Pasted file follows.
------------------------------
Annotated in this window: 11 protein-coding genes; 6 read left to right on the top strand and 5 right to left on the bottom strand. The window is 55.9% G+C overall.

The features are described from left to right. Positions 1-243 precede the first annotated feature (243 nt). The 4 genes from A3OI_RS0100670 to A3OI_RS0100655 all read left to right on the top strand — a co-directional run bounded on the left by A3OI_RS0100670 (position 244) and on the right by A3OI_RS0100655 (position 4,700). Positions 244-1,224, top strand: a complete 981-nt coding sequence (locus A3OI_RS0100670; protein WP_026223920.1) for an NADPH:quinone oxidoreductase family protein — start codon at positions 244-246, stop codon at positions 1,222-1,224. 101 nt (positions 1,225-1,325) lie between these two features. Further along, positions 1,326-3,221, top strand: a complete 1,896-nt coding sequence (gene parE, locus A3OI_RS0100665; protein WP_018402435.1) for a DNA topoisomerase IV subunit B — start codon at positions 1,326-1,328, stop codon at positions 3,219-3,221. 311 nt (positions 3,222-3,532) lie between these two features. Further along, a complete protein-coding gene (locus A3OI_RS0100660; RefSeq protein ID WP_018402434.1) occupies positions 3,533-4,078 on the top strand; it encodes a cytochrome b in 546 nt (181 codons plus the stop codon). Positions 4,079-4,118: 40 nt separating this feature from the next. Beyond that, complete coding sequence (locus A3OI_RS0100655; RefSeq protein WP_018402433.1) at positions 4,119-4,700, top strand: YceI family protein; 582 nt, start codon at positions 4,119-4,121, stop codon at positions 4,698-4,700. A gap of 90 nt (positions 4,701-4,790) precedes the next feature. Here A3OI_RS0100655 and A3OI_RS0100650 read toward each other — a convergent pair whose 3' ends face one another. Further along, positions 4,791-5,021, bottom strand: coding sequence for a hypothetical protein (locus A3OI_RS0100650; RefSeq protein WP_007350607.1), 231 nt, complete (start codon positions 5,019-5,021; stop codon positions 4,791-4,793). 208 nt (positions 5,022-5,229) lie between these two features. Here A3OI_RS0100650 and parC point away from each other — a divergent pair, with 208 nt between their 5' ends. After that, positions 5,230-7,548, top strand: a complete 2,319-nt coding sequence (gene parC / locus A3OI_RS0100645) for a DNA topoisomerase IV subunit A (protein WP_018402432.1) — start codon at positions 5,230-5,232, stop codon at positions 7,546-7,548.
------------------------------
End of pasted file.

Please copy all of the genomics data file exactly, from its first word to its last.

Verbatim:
Annotated in this window: 11 protein-coding genes; 6 read left to right on the top strand and 5 right to left on the bottom strand. The window is 55.9% G+C overall.

The features are described from left to right. Positions 1-243 precede the first annotated feature (243 nt). The 4 genes from A3OI_RS0100670 to A3OI_RS0100655 all read left to right on the top strand — a co-directional run bounded on the left by A3OI_RS0100670 (position 244) and on the right by A3OI_RS0100655 (position 4,700). Positions 244-1,224, top strand: a complete 981-nt coding sequence (locus A3OI_RS0100670; protein WP_026223920.1) for an NADPH:quinone oxidoreductase family protein — start codon at positions 244-246, stop codon at positions 1,222-1,224. 101 nt (positions 1,225-1,325) lie between these two features. Further along, positions 1,326-3,221, top strand: a complete 1,896-nt coding sequence (gene parE, locus A3OI_RS0100665; protein WP_018402435.1) for a DNA topoisomerase IV subunit B — start codon at positions 1,326-1,328, stop codon at positions 3,219-3,221. 311 nt (positions 3,222-3,532) lie between these two features. Further along, a complete protein-coding gene (locus A3OI_RS0100660; RefSeq protein ID WP_018402434.1) occupies positions 3,533-4,078 on the top strand; it encodes a cytochrome b in 546 nt (181 codons plus the stop codon). Positions 4,079-4,118: 40 nt separating this feature from the next. Beyond that, complete coding sequence (locus A3OI_RS0100655; RefSeq protein WP_018402433.1) at positions 4,119-4,700, top strand: YceI family protein; 582 nt, start codon at positions 4,119-4,121, stop codon at positions 4,698-4,700. A gap of 90 nt (positions 4,701-4,790) precedes the next feature. Here A3OI_RS0100655 and A3OI_RS0100650 read toward each other — a convergent pair whose 3' ends face one another. Further along, positions 4,791-5,021, bottom strand: coding sequence for a hypothetical protein (locus A3OI_RS0100650; RefSeq protein WP_007350607.1), 231 nt, complete (start codon positions 5,019-5,021; stop codon positions 4,791-4,793). 208 nt (positions 5,022-5,229) lie between these two features. Here A3OI_RS0100650 and parC point away from each other — a divergent pair, with 208 nt between their 5' ends. After that, positions 5,230-7,548, top strand: a complete 2,319-nt coding sequence (gene parC / locus A3OI_RS0100645) for a DNA topoisomerase IV subunit A (protein WP_018402432.1) — start codon at positions 5,230-5,232, stop codon at positions 7,546-7,548.